About a month ago I read an interesting article about the upcoming movie Labor Day, with Kate Winslet. I generally think everything Kate Winslet does is worth seeing, so when I found this book for $1 at my library, it seemed like a find. I was wrong.
I should have realized from the cover of this book that it wasn’t for me, from the endorsements by Jodi Picoult and People Magazine to the cover photo of two hands clasping over pie (the cover with the heart on the window is even worse). But I try not to be snobby.
I know nothing about Maynard, it just sounded like an interesting story. It wasn’t. A story of a boy’s coming of age? Yes. A good character piece for Winslet? Yes. It’s also one of the most ridiculously one-dimensional, unrealistic stories I’ve read in a long time. As in, I repeatedly wanted to bang my head against the nearest wall.
Labor Day tells the story of an escaped murderer who encounters young Henry and his mother Adele in a small town Walmart. Injured and bleeding, he asks Henry and Adele to come home with them. And Adele, who has her own problems, says sure. Because she’s the kind of woman who would help a guy like him. A big, scary-looking guy who’s on the run from police. Sure, why not bring that guy home with your kid?
Adele is a recluse who’s afraid of the outside world, a hoarder who fantasizes about her days as a dancer. She’s kind to those who are outcasts but can’t relate to the rest of the world. As a character she had my interest — I’m always sympathetic to the socially dysfunctional. I also sympathized with the kid, who loves his crazy mother and hates the father that left her and created a new and better family.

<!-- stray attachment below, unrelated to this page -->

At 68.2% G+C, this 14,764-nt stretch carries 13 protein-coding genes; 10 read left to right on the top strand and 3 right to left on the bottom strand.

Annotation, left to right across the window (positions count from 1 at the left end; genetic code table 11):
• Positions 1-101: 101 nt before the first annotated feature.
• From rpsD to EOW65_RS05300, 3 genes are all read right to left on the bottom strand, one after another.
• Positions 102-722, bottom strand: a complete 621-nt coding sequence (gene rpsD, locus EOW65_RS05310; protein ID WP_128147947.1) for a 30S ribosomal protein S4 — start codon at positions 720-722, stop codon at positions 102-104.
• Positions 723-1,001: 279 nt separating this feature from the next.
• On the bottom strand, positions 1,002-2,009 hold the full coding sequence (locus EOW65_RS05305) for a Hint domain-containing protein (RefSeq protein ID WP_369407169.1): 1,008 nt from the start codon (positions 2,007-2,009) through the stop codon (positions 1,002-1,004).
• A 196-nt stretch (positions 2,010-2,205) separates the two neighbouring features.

Beyond that, this book was just silly. Henry and Adele decide pretty quickly they want to keep him — and who wouldn’t? The guy MAKES PIE. Then they do an awful lot of stupid things like running errands and playing ball outside, even though the police have his picture plastered all over town.
Being tied up is sexy if you’re reading Shades of Grey, but bringing an escaped, bleeding convict to your house is definitely not sexy. Oh, except he also fixes things, cooks dinner, ballroom dances, and teaches Henry to play baseball (like a good father would). I get the message, that people aren’t always what they appear, and that sometimes “the outside world” is worse than the world you create for yourselves. But still.
I’ve said before I don’t do “heartwarming”, and this book has heartwarming written all over it. I suppose I should have known that from the beginning. I expected layers and what I got was pie-baking as metaphor for life. Sorry Kate, I’ll be passing on this one.